Tag Archive for writing

Burn ~ Part 2 (cont. from last week’s part 1): Refusal

by Nancy Grayum

I see withholding as a practice, a way of living lightly, spending small, taking time to think and feel, pacing ourselves. Progressive refusal, increasingly tweaking our resistance to the culture of waste and greed, can create meaningful outcomes.

Divestment from funds that support environmental or social abuse is easy to accomplish, but it can be difficult for people to let go of potential financial gain.  If investing in mutual funds, then we select “socially responsible” and read the fine print.

No banks or investment corporations use my money now. I’ve used only our local credit union, not the for-profit banks, for 50 years. A credit union is a cooperative non-profit, with an elected board that exists to benefit local community members. Bank-initiated legislation constantly threatens the non-profit status of credit unions. Even with strong resistance from members, the banks creep in: WECU sold our mortgage. Their Visa is actually Citibank. I pay the charges quite immediately so Citibank gets zero interest, but the usurers get a take from my vendors, who in turn charge me.

It’s this type of close examination of my own assumptions and habits that leads me to seek and share more ways to resist dependence on an abusive system.

I won’t vote for a candidate who accepts corporate contributions. Thousands of alliances have formed since Senator Bernie Sanders set the example and proved the power of common people during his presidential campaign. As these groups coalesce I will support them in the interest of social justice, education and a compassionate society.

Since the 1970’s everyone in our family has attended to efforts to decrease personal use of fossil fuels. These days I walk and use public transit to schools, markets, libraries and offices, but we also use a gas-powered car.

We support local farms and economies by purchasing locally-sourced fresh food. We avoid buying things that had to be transported by ship, plane, or trucks. But we can’t grow lemons or avocados here; there is still privilege in our purchasing habits.

We recycle and re-use. We also agonize over the omnipresent plastic that is woven through our personal culture like the DNA of living organisms. We could do better.

I resist by protecting my mind. I refuse to watch or listen to propaganda aka advertising aka network programming, so I don’t feed the gaping maw of corporate athletic, retail, political, or pharmaceutical America. There’s been no TV at home since I dialed up the internet in the 20th Century, but still the headlines from around the world swim in our ether whether we want to know about them or not. I’ve always been disinterested in “the news” in a rather snooty way, and continue my lifelong quest for meaningful journalism, verified sources with integrity, and without snarly hi-amp attitude. I wi-fi-couch surf national and international headlines but find other ways to read those topics in depth for free. Breitbart is free. (Opposition research.)

Oh yes, Yes!  magazine makes my list, along with other ad-free print and online sources of news and people in our multiple cultures that interest and inspire me: The Sun, Orion, Crosscut and Northwest Citizen, ACLU, Sierra Club, Northwest Treaty Tribes, Jay Taber’s Salish Sea Maritime blog and Jen Briney’s Congressional Dish podcast. Then I try to budget my stress hormones and let my thoughts compost sans odeur.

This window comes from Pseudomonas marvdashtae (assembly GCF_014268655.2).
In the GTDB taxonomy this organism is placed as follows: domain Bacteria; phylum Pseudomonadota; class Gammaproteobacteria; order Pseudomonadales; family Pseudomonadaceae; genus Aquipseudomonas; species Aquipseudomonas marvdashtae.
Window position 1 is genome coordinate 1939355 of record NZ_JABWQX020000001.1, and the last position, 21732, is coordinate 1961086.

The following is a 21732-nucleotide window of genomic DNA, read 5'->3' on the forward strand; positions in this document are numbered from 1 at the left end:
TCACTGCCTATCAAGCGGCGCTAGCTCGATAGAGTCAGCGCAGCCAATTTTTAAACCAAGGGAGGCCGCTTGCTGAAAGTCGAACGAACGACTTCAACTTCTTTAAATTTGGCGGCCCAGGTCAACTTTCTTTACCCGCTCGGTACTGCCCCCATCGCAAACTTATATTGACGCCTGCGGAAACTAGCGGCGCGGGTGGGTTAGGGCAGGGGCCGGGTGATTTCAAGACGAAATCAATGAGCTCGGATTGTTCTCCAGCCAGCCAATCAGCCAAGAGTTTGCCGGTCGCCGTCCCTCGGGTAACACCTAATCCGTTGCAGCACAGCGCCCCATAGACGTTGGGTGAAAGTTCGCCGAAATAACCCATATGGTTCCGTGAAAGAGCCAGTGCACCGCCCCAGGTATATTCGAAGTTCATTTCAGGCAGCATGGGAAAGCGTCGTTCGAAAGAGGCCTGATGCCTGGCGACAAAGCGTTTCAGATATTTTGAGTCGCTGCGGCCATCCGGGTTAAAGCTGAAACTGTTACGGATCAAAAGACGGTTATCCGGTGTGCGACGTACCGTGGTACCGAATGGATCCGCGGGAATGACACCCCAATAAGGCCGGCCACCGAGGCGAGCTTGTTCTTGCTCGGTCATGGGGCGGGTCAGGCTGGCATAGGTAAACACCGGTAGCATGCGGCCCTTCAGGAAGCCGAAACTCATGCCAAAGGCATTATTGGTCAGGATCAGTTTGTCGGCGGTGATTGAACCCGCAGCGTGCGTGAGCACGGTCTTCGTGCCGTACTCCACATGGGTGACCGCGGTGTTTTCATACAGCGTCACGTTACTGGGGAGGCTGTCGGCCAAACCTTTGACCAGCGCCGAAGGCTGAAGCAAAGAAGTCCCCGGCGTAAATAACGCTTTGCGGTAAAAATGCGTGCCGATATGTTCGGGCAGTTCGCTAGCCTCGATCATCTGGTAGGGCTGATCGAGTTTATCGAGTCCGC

While I aim to stay healthy and fully available to family and friends, I now take the time to write postcards to our members of Congress every week–one topic per missive. I sign petitions, forward the urgent emails, then unsubscribe from the flood of solicitous promotions that result from my clicks. I make protest signs, and after years away, show up at protests. I pray that all people and all creatures may experience kindness and compassion.

Quiet time, retreat, solitude are like the exhale after a frightened gasp. Post-traumatic stress after November 2016 made me sick for three months. I seek renewal. Wendell Berry, in the last line of his poem The Peace of Wild Things, says it for me:

For a time I rest in the grace of the world, and am free.

We were burned this past winter and the flames are intensifying. But we are still breathing. The deliciously saturated clouds are still floating above, the rhodies are blooming at our front door, and we didn’t use the gas fireplace today. We can’t change our cultural entrapment with the flick of a switch, but we can keep the wicked wizards’ feet to the fire while we continue our own slow burn.

Author’s Bio: Nancy Grayum grew up in the rain-blessed forests and on the salty shores of Washington State, usually seeking the right path, or some divergence. She taught in public schools during the 1970’s, did a stint as a self-employed copy editor, then had a long career in classroom technology support at WWU. As a recovering technical writer she enjoys writing poetry and creative non-fiction, and is a volunteer with Whatcom Land Trust. She lives in Bellingham with her husband Gene Riddell  and their dog, Mr. Black.

The Benefits of Being Wrong

by Barbara Clarke

We were in Best Buy looking to buy a laptop. But first, we were looking for a geek in the familiar blue shirt. “Someone who looks smart and won’t talk down to us,” we agreed.

“Hey, how’s it going?” said a non-geeky looking young guy. We started to walk past him—too cool sounding—we were serious! But, given that it was a late Sunday afternoon and a sales-associate desert, we stopped. Tony, by name, turned out to be so knowledgeable, kind, and so many other fine attributes we couldn’t wait to get home to send off our five-star reviews of him.